The Mediators Role: Tackling Their Illusion of Objectivity

Recently, we heard Supreme Court Justice Antonin Scalia indicated that there was no conflict of interest in going on an exclusive hunting trip with Vice President Dick Cheney, who is involved in a case now before the Court. In December top scientist at the National Institute of Health, acknowledged taking consulting fees from drug companies with products being evaluated by the NIH. And earlier this year, Rep. W. J. Tauzin (R-La), chairman of the House Energy and Commerce Committee, became the subject of debate when it became known he was being offered jobs by powerful motion picture and drug industry lobbies with issues before the committee.


Whether it is an employer weighing the promotion of a long time friend, who is not qualified for the job, or the coach of your son’s Little league team, who wants to place his talent less son as the starting pitcher, we think that if we can step back and be objective and that this will insure impartiality. Psychologists who study the effect of bias on decision-making indicated that we are always wrong if we think that we can be impartial and exhibit no bias.

Recent studies of employment discrimination jury verdicts in California, substantiated the bias of humans. How can mediators tackle their illusion of objectivity and keep neutral during the mediation process? Psychological studies have shed the light on biases in human beings and give mediators guidance in keeping neutral.

Human Beings’ Unconscious Bias

Researchers of studies conducted by Stanford University, have concluded that even when we think we are compensating for our bias, it is not something we can easily remove or factor out of our decisions because it operates unconsciously. We are far better at spotting bias in others than in ourselves. Researchers in the Stanford University study concluded that there is an assumption that our own golden rule of objectivity works well for ourselves- but others’ rules do not work for them. The Bias Blind Spot: Perception of Bias in Self Versus Others (2002) The same person who is fairly objective when judging himself or herself may be highly biased when assessing others or vice versa. Researchers have concluded there is no way to predict whether a person is likely to be unbiased or vice versa, or when. And contrary to expectations, a successful career built on making carefully reasoned decisions may only reinforce the illusion of objectivity.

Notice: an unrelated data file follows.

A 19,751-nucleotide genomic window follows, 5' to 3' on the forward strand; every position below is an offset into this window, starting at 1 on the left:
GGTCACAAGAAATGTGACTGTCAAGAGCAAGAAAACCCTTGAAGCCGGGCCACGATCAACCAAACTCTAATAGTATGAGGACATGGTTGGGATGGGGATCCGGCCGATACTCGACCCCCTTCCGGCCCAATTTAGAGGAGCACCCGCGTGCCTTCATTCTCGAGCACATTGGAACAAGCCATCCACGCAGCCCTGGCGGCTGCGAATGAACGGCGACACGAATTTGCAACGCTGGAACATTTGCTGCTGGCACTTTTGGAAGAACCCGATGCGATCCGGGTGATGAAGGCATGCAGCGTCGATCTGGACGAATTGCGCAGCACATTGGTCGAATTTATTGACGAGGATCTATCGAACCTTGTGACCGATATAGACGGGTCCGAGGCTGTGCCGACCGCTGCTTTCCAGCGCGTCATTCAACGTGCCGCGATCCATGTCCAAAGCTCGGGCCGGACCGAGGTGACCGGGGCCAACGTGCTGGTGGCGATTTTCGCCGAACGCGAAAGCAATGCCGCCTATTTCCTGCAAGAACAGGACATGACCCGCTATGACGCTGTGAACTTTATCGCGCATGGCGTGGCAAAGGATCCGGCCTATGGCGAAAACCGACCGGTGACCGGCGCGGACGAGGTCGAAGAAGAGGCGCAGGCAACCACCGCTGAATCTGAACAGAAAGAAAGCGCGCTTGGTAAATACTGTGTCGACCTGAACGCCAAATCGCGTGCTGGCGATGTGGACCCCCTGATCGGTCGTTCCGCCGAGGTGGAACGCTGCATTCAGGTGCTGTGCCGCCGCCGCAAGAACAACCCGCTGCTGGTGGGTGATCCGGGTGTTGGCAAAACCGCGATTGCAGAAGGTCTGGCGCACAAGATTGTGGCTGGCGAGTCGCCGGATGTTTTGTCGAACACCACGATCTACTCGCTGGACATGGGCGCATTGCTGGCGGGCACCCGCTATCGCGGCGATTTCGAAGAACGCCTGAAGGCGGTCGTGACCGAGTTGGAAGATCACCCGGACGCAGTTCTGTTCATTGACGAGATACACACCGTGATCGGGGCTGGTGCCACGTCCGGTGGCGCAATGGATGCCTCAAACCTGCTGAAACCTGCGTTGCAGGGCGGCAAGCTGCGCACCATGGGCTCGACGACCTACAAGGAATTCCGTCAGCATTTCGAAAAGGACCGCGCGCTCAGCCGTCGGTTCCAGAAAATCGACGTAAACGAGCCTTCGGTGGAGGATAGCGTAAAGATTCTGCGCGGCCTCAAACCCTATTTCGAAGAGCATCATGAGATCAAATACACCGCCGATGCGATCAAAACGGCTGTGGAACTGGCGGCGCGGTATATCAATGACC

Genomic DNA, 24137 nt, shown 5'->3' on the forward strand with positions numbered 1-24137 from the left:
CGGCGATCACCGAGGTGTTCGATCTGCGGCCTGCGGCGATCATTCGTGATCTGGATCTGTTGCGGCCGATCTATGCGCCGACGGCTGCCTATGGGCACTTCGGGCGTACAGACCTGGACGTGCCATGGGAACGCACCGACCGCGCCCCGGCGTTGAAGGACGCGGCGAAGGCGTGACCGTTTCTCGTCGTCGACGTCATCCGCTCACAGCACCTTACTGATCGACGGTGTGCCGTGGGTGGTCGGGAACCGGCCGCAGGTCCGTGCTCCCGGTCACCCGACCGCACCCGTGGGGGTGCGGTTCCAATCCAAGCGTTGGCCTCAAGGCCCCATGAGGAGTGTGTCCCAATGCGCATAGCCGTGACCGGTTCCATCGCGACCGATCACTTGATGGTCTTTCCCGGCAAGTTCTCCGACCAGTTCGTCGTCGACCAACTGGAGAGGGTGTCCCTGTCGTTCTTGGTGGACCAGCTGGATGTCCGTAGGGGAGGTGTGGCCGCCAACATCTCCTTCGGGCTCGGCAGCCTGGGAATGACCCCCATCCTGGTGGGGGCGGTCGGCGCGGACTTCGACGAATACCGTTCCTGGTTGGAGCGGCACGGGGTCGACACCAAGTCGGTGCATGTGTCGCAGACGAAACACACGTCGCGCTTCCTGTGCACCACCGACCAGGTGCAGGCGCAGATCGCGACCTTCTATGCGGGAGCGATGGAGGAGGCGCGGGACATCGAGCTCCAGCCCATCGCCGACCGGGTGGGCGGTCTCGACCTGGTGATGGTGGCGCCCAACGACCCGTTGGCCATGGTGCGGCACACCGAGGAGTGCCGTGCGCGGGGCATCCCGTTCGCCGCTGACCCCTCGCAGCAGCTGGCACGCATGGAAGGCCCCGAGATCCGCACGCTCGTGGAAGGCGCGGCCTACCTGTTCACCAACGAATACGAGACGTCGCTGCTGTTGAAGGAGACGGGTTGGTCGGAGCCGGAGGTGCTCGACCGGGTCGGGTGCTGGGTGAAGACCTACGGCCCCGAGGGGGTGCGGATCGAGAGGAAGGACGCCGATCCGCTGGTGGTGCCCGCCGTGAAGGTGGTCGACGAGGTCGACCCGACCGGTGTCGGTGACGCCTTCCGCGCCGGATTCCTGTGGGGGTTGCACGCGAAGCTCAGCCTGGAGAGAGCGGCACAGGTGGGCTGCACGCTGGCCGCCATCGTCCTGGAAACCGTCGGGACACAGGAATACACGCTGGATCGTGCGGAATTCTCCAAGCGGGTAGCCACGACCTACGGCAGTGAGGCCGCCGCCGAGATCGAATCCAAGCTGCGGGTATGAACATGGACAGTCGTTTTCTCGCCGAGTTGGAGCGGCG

How do mediators deal with these unconscious biases? Researchers have suggested that in the best of all possible worlds, people should come to recognize that they are no less susceptible to such biases than their adversaries. In the imperfect world, we should at least endeavor to practice a measure of ‘attributional charity.’ We should assume that the ‘other side’ is just as honest as we are (but not more honest) in describing their true sentiments- however much of these may be distorted by defensiveness, self-interest, propaganda, or unique historical experience.

Given this daunting research as to our unconscious biases and how our own biases of others are unpredictable conscious behaviors, how can mediators conduct a fairly objective mediation and leave their biases behind? How can mediators create a neutral playing field for claimants or litigants? Recognizing Biases Forms a Neutral Mediator

Mediators have to recognize that they have biases. We all have biases. We have all had negative experiences that have colored that experience by an explanation that it was caused by something else, e.g., that I lost my job because I had a male supervisor who did not like me. From then on the memory of the disaster is colored by the experience, the perception and the bias against male supervisors. Mediators may argue that because they we are not the ultimate decision makers in a mediation, they do not need to be aware or even recognize their biases. However, in not recognizing their own biases and acknowledging that they are susceptible to biases, they are creating barriers to resolving conflict. They strive to remove barriers in a mediation process, but if they are not cognizant that they have biases and may be creating a barrier, the mediator will never become a true neutral. If someone remarks during mediation that the mediator’s opinion is biased, the mediator should stop and think, remember studies show that we can be bias when assessing others or vice versa but there is no way to predict when we will be bias or unbias.